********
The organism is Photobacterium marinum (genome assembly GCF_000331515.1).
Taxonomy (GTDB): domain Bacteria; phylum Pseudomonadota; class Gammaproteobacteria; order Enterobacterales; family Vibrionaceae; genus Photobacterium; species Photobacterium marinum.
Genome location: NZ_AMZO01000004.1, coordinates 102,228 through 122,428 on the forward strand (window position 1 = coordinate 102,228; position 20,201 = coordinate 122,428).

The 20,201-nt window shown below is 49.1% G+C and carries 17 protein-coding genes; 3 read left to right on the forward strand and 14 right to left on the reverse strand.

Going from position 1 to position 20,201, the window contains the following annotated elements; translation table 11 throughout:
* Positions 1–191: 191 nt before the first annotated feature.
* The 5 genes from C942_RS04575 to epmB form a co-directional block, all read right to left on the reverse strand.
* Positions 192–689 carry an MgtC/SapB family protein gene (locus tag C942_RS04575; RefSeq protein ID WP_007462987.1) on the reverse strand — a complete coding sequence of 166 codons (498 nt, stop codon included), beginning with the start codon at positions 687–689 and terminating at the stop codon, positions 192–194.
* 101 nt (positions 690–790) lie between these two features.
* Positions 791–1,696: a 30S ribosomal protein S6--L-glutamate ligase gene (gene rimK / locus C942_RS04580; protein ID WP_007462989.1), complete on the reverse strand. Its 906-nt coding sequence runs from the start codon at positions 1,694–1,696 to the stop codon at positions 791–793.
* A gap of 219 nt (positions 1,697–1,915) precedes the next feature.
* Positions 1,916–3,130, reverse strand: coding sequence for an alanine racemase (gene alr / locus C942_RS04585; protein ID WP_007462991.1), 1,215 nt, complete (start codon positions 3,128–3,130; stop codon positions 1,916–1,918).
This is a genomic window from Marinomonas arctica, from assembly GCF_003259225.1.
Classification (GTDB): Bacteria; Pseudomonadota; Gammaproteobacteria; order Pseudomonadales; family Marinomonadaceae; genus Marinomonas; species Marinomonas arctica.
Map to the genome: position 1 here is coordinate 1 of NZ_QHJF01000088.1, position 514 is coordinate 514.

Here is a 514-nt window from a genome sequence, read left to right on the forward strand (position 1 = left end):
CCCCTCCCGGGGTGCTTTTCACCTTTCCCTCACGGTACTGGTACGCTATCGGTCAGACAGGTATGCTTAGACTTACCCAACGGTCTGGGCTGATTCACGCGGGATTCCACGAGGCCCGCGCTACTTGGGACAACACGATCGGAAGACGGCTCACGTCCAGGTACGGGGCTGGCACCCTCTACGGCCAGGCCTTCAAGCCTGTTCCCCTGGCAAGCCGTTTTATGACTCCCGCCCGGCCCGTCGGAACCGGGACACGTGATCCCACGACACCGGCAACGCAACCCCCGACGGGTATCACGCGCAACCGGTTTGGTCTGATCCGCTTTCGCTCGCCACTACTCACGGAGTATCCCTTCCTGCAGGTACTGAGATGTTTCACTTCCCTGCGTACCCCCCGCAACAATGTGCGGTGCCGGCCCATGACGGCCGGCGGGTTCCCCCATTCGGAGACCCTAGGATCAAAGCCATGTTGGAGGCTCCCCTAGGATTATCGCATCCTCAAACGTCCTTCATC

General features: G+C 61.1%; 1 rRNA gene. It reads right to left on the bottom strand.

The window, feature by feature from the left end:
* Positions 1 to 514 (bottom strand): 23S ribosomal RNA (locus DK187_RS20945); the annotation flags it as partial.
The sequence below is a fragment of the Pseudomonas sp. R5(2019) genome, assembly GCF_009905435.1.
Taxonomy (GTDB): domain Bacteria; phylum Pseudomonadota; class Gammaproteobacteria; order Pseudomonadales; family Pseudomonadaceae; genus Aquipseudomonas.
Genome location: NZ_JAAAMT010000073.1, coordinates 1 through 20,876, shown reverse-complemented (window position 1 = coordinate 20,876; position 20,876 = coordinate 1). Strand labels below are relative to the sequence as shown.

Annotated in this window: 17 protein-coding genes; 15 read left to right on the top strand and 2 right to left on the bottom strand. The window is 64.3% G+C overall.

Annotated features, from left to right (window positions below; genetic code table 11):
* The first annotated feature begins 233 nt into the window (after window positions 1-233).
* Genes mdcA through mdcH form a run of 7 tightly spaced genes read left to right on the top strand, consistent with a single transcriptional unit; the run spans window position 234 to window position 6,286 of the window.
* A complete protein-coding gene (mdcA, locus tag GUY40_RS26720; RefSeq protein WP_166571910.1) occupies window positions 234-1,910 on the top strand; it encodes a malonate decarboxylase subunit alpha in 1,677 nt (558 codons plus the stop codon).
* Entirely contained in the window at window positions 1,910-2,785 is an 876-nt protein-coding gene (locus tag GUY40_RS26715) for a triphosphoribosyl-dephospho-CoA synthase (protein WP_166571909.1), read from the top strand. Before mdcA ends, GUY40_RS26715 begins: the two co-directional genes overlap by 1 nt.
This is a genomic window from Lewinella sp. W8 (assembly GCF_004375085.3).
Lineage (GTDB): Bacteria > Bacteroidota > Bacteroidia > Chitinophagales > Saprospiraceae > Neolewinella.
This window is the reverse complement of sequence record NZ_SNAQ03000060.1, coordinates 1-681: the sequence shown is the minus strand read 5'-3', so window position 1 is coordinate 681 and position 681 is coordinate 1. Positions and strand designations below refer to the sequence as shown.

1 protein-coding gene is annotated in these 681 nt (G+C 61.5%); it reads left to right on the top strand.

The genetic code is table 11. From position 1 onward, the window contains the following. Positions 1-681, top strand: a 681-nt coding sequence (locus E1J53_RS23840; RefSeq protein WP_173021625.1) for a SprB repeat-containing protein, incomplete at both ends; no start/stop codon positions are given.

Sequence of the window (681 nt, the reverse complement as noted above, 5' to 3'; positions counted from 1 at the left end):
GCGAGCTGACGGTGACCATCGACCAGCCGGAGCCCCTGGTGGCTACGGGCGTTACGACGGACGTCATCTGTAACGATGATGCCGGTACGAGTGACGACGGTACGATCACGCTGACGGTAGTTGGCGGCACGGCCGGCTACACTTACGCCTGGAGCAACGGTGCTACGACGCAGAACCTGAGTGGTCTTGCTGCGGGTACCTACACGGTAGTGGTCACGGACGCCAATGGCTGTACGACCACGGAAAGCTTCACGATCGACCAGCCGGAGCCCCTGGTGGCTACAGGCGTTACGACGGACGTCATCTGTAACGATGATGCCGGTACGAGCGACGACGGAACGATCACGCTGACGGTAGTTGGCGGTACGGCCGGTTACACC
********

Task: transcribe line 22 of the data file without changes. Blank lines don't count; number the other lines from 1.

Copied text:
Taxonomy (GTDB): domain Bacteria; phylum Pseudomonadota; class Gammaproteobacteria; order Pseudomonadales; family Pseudomonadaceae; genus Aquipseudomonas.